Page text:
This time our Bangaluru trip was a short one. We had only one spare day in hand for any outing to nearby place . After much discussion and research we chose Bheemeshwari as our day-out.

Bheemeshwari is some 100 Km away from Bangaluru and if one is residing towards Kanakpura road, it might come to  be shorter.

We started from Sarjapur at about 7’clock. After crossing Kanakpura as we turned left there was some road digging going on. The residents directed the driver towards a round about way through the locality to reach the main road.On the main road our driver took the wrong turn and we drove about 25 km. on the wrong direction. However later on we retraced and reached the turn from where Bheemeshwari was 21 km.

Further on the road there was a check post of forest department where vehicle numbers were being noted, the bus ahead of us was checked thoroughly. beyond that point the jungle engulfed the road. The boards on road side told us that we had entered the area of Cauvery National park. Though it is said that the best time to visit the place is from February, I feel October is a better option  than February. Just after the rains the jungle would have been much greener and may be we could have witnessed more streams and brooks running and few of water falls, if not gushing then trickling down.

Well ,it was end of February and jungle catered mixed display of green and dried up trees. The brown, black hills stood bare as backdrop. Billboards of many animals were displayed on the roadside but none were seen by us. However the melodious chirping of various birds welcomed us. Half of the jungle was yellow and brown but the sun filtering through the  branches and leaves added a resplendent charm  to the landscape.

As we drove further we could see the Cauvery running on one side . The river was lost to view in between but reappeared after some distance. Vehicles were parked and groups of people could be seen near the water. Our taxi raced through the jungle till we reached the Jungle lodge. The jungle lodge provides certain adventure sports like walking on ropes, coracle rides. They organize fishing camps too. Anglers come here to fight with the mighty Masheer fish. The camp follows a “Catch and Release” policy. Jungle lodge provides accommodation and food too. One can also opt for spending only few hours of the day here.  The charges of  Rs. 1700 per person appear a bit too much for the lunch, tea and few activities one can be part of during that time.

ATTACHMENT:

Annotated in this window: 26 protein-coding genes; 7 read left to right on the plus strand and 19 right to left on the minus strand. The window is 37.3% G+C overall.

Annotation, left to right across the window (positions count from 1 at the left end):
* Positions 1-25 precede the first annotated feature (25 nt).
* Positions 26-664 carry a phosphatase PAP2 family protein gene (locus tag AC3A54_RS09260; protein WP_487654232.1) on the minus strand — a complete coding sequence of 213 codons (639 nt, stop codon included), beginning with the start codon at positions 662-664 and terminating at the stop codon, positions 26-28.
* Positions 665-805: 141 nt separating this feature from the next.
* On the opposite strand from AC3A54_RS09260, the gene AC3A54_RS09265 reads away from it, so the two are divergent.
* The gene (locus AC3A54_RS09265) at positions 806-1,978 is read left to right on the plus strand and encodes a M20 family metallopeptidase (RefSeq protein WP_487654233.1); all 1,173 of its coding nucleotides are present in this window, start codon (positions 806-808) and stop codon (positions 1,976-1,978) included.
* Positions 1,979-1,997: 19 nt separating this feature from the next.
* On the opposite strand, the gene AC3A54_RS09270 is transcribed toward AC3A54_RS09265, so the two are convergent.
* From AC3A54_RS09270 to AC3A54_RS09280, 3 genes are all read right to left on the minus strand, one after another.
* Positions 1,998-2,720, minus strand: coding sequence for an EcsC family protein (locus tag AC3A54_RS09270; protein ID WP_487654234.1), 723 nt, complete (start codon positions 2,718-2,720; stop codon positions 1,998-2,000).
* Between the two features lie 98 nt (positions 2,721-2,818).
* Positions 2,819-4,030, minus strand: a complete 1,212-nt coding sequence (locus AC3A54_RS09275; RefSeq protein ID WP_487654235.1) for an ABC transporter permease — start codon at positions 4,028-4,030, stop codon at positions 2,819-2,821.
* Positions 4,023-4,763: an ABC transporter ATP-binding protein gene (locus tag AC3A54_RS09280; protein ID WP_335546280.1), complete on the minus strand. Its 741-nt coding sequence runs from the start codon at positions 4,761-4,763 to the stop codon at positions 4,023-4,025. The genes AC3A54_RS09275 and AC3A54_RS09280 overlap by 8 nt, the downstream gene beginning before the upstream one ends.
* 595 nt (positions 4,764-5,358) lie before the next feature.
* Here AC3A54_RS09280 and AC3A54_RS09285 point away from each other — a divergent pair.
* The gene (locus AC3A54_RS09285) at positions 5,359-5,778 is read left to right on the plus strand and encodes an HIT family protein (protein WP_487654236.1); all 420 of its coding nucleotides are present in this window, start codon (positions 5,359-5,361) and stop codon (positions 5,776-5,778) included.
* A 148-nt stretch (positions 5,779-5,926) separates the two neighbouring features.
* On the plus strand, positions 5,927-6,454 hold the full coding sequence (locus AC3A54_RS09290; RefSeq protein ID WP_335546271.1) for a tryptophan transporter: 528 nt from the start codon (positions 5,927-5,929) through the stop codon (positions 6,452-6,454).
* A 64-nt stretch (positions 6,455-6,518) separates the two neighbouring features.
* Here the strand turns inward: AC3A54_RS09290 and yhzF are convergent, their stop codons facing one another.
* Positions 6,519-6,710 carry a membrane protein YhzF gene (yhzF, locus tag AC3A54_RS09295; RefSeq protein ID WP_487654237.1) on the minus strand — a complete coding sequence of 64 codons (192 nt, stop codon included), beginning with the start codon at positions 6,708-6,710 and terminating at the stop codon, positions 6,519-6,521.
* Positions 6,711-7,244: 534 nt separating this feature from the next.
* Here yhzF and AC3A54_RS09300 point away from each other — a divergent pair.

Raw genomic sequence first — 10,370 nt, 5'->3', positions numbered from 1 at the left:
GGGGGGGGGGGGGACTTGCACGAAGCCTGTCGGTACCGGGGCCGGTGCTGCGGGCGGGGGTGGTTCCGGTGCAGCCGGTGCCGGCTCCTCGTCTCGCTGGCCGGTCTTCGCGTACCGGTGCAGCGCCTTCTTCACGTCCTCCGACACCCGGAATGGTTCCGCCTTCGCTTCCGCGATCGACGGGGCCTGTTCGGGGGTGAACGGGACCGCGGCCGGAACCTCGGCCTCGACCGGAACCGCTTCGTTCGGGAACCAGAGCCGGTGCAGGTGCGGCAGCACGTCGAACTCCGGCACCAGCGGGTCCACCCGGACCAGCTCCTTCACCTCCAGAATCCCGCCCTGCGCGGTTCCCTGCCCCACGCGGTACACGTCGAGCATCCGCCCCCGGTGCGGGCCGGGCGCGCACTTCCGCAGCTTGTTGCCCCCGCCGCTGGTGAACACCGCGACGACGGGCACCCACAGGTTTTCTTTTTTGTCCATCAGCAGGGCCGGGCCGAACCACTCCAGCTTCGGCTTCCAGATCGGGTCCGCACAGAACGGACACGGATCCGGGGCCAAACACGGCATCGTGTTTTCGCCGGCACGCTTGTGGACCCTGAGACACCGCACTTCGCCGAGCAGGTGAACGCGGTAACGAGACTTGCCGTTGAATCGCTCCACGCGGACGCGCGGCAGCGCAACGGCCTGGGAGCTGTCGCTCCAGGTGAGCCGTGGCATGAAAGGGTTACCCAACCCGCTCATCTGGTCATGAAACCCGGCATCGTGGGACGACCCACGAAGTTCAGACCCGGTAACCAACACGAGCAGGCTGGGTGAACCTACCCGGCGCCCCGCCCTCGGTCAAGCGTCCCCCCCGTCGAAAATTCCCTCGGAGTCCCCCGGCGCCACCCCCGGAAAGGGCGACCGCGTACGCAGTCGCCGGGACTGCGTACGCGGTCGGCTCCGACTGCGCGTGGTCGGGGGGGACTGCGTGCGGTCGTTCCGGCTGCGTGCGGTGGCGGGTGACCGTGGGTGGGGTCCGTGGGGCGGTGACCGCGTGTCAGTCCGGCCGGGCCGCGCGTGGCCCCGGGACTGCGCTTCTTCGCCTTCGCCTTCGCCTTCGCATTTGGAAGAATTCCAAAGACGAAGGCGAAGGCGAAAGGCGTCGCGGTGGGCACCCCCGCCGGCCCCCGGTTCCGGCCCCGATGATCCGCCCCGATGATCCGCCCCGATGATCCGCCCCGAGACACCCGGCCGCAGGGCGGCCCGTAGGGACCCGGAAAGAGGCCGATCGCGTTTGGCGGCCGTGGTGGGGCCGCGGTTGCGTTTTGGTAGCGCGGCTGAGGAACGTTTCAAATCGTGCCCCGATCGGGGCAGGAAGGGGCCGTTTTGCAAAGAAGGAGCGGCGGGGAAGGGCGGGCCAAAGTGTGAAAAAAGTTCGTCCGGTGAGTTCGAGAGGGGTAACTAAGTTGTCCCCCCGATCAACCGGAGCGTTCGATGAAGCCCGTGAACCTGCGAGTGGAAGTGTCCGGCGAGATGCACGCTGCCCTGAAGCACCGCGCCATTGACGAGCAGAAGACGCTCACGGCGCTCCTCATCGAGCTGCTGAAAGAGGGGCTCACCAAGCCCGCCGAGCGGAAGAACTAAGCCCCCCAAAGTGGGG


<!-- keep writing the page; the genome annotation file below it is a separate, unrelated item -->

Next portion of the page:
we did not spent time at lodge but spent our time on various spots at the bank of Cauvery.

The first spot we got down was comparatively less crowded. Rather we were the only strollers at that particular hour. Cauvery flowed silently. The blue sky with white fluffy clouds dipped into the cool waters appeared to take refuge from the bright hot sun overhead. Under the shade of two huge trees, the dried yet damp leaves caressed the soles with a cool refreshing touch. The alluring curves of the river disappearing into deep woods enticed one to follow it but the foreboding looks of jungle and far off sounds dared one to venture.

There were these two big trees, one with white stem and another the black. The thick roots of trees embracing and entwining each other lay open due to soil erosion writing a beautiful ode to intimacy.

While walking on the bank of the river we came across an idol of a God-Goddess, a nandi and other remains of temple strewn around half buried in the sand. There were a few idols submerged in water too. Were they all part of a temple once erect on the banks of Cauvery? Did the mighty, roaring Cauvery of monsoon had destroyed and gulped the entire temple ? It might be so but the red colored powder smeared on the forehead of deity while it was worshiped in the temple still glowed, perhaps waters of river could not wash  the colour of the unshakable faith.

On this spot across the road is a small temple. It appears to be comparatively new. New replaces the old and the cycle of destruction, creation and evolution goes on.

Further down the road we stopped at another place. This place was full of people and their various activities. many people were taking bath, women washing and drying their clothes. kids splashing and swimming. Others were enjoying the coracle ride. On the other bank of river the red sand sparkled in the afternoon sun, a group of youngsters on bikes were having fun on that side away from all the din. Various groups settled down under the shade of trees, mats spread, making fire, preparing food, booming laughter, echoing voices, the mirth, the jest filled the air with a soothing warmth and the ripples of Cauvery nestled close to the boulders to whisper the sweet cooing symphony of ever lasting togetherness.